After months and months of negativity, the beleaguered Ohio State football program is finally on the receiving end of some good news Tuesday morning. Probably.
According to the Associated Press, the Ohio Bureau of Motor Vehicles has determined that the purchases of dozens vehicles at a pair of Columbus dealerships by football players and family members were on the up and up. The investigation conducted by the BMV found that the purchases, the AP writes, accurately reflected the vehicles’ sales prices.
The Columbus Dispatch reports that the 65-page report issued by the BMV concluded that the dealerships turned a profit on 24 of the 25 vehicle purchases the bureau investigated. The report, the Dispatch states, did not examine whether the prices that OSU players paid involved discounts not available to the general public.
The BMV launched its probe into the “situation” on the heels of reports that at least 50 OSU players/family members had possibly received deals because of their status as athletes, which would violate NCAA bylaws.
OSU’s head of NCAA compliance, Doug Archie, said at the time that the reports first surfaced this past March he has seen “nothing to believe a violation has occurred.” Based on the results of the BMV’s investigation, that appears to be the case.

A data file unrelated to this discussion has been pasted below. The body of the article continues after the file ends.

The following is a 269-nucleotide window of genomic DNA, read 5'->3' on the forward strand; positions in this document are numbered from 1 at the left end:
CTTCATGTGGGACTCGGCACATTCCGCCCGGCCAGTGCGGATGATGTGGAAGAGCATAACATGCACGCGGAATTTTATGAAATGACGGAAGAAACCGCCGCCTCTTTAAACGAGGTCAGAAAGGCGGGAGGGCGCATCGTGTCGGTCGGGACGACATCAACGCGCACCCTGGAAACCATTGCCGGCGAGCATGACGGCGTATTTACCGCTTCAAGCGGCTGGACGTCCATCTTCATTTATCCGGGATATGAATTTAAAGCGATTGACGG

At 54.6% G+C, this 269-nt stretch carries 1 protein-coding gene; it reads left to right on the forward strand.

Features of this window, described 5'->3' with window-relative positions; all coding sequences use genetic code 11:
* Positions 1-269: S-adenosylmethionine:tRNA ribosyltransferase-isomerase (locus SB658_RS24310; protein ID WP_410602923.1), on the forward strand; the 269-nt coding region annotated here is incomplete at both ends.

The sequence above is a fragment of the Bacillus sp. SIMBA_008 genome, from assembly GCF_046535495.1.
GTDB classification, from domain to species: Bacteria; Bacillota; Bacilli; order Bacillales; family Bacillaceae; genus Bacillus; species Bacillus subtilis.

“Today’s report from the Ohio Bureau of Motor Vehicles supports the sworn statements two Columbus auto dealers provided us that the manner in which they conducted sales with Ohio State student athletes adhered to university and NCAA rules,” Archie said in a statement released today.
What this doesn’t mean, however, is that the Buckeyes are out of the NCAA woods entirely. An investigation is still ongoing into the upwards of eight vehicles former quarterback Terrelle Pryor drove during his time in Columbus, including a couple/few loaner vehicles from the dealerships in question. Additionally, there have been subsequent reports that members of the football program, including current ones, may have been on the receiving end of impermissible benefits outside of vehicles.
And then there’s the possibility that the NCAA could also determine during the course of their own investigation that the players/family received deals not available to the general public, despite the BMV’s overwhelmingly positive report.
But, still, and at least for now, the members of the OSU athletic/compliance can breathe a huge sigh of relief. Until the next revelation surfaces. Or the Aug. 12 hearing in front of the NCAA’s Committee on Infractions. Whichever comes first.